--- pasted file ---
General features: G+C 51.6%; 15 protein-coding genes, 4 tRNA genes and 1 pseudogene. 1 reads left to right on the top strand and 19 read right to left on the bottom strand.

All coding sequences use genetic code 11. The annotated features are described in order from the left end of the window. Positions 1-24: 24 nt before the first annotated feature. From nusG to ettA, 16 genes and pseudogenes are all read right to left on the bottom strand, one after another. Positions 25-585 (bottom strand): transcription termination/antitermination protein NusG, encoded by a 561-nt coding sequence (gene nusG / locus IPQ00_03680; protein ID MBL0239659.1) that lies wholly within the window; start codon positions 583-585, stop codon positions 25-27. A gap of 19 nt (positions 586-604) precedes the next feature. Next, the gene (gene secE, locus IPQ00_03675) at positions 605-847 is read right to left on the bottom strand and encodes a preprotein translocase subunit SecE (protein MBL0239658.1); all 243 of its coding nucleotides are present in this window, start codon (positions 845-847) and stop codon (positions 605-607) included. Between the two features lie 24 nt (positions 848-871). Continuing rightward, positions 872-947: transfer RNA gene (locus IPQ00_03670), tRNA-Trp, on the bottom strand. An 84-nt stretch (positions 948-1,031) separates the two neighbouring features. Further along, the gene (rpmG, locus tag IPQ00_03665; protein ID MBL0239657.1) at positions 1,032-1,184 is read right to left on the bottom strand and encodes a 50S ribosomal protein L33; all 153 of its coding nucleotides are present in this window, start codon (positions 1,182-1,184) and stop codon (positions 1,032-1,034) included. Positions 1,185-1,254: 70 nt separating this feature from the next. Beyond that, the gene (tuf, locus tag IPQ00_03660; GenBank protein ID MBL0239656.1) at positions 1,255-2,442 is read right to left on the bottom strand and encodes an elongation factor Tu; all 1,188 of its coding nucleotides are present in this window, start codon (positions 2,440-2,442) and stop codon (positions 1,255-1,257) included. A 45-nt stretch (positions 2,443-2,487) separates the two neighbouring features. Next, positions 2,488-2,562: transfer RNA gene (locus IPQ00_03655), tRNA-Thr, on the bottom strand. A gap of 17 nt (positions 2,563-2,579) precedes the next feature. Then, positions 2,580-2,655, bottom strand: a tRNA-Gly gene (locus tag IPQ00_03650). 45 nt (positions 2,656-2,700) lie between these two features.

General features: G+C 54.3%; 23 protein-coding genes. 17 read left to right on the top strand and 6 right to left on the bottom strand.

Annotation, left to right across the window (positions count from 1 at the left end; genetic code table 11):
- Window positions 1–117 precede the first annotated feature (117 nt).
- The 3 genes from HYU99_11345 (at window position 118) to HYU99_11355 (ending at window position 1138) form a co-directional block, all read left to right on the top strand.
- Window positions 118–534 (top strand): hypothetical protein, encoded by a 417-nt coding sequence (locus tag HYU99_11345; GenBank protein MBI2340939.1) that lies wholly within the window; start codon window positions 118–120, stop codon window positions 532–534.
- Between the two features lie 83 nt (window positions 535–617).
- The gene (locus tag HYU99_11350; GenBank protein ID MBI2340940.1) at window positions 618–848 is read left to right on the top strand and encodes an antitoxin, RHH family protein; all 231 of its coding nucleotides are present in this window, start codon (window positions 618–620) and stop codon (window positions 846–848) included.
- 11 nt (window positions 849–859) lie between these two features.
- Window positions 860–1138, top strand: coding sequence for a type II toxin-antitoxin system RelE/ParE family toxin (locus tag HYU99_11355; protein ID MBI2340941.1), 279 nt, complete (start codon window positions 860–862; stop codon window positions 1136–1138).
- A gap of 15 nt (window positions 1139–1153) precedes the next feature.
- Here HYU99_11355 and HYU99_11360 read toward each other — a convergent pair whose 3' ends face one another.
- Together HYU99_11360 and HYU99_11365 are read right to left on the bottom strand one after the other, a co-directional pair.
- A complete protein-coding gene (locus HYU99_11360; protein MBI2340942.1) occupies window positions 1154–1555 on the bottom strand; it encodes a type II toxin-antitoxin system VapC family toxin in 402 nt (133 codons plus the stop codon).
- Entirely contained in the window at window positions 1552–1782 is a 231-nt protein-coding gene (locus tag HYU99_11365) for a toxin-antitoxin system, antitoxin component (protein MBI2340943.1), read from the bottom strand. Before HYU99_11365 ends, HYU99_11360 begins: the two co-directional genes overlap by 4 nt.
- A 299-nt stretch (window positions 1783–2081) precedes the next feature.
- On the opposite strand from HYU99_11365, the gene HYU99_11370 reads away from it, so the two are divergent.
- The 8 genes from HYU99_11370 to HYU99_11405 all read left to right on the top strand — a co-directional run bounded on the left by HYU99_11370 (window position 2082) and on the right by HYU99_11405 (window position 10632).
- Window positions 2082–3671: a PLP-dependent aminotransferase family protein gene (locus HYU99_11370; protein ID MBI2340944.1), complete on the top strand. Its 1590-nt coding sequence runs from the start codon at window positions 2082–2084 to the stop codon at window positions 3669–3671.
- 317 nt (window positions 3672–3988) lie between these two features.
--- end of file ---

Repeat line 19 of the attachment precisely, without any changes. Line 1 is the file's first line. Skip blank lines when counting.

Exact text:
- The 8 genes from HYU99_11370 to HYU99_11405 all read left to right on the top strand — a co-directional run bounded on the left by HYU99_11370 (window position 2082) and on the right by HYU99_11405 (window position 10632).